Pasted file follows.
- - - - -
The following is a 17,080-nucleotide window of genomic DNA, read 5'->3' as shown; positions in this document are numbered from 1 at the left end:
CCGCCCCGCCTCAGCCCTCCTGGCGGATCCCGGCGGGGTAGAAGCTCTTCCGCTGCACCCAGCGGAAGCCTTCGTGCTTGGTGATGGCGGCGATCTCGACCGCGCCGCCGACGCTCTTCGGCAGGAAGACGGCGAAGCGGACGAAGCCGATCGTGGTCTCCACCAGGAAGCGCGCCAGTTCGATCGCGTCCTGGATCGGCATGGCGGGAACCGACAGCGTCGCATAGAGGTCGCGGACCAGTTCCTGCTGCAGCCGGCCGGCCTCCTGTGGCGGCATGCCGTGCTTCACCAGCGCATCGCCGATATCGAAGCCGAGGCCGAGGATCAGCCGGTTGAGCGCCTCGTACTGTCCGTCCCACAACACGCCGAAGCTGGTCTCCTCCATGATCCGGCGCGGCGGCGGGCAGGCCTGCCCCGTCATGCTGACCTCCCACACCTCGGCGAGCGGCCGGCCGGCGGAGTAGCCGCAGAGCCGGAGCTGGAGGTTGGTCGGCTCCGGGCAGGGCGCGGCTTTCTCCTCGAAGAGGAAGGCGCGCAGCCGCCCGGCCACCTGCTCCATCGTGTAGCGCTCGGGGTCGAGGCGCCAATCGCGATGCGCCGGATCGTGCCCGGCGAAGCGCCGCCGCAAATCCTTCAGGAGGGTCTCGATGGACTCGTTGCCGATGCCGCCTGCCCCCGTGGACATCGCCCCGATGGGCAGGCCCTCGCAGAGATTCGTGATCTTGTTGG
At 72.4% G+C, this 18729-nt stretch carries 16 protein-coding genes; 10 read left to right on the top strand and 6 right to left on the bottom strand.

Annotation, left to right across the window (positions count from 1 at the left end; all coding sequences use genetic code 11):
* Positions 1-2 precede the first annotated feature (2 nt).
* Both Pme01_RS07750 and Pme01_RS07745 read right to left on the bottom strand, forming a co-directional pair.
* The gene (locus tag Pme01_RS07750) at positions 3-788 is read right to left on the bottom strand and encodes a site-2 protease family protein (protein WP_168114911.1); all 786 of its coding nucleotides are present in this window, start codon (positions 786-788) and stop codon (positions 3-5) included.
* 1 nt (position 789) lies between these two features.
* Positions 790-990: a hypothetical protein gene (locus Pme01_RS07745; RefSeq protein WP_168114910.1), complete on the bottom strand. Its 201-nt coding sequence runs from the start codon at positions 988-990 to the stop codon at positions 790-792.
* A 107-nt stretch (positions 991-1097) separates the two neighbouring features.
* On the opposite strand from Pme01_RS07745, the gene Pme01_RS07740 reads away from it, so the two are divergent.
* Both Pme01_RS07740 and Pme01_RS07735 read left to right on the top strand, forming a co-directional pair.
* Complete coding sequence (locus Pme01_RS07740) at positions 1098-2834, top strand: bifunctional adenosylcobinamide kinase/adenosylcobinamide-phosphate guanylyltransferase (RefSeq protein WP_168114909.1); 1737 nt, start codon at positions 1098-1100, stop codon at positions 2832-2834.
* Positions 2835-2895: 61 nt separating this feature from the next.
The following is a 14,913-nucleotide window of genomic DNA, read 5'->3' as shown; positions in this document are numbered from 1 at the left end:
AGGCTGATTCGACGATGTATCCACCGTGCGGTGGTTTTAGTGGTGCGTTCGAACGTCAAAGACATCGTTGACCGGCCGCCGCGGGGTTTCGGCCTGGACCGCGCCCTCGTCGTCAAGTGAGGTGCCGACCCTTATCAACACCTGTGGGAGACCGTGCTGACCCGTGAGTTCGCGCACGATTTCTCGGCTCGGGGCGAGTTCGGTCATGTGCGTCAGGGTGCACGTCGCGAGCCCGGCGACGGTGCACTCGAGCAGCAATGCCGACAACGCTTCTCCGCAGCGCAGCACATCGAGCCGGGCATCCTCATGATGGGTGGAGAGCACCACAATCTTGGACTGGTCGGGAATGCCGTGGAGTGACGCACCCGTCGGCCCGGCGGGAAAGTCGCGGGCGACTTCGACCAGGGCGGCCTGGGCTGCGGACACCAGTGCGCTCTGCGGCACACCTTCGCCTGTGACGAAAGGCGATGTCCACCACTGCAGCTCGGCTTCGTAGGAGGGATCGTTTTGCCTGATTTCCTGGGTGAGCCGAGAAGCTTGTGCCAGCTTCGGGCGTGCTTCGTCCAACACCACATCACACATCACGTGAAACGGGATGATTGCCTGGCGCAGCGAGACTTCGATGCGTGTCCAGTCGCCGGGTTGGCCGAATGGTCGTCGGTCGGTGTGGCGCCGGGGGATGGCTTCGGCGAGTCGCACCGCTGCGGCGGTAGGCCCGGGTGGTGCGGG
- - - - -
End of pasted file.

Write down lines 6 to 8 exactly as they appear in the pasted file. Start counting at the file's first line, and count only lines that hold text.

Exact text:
* Both Pme01_RS07750 and Pme01_RS07745 read right to left on the bottom strand, forming a co-directional pair.
* The gene (locus tag Pme01_RS07750) at positions 3-788 is read right to left on the bottom strand and encodes a site-2 protease family protein (protein WP_168114911.1); all 786 of its coding nucleotides are present in this window, start codon (positions 786-788) and stop codon (positions 3-5) included.
* 1 nt (position 789) lies between these two features.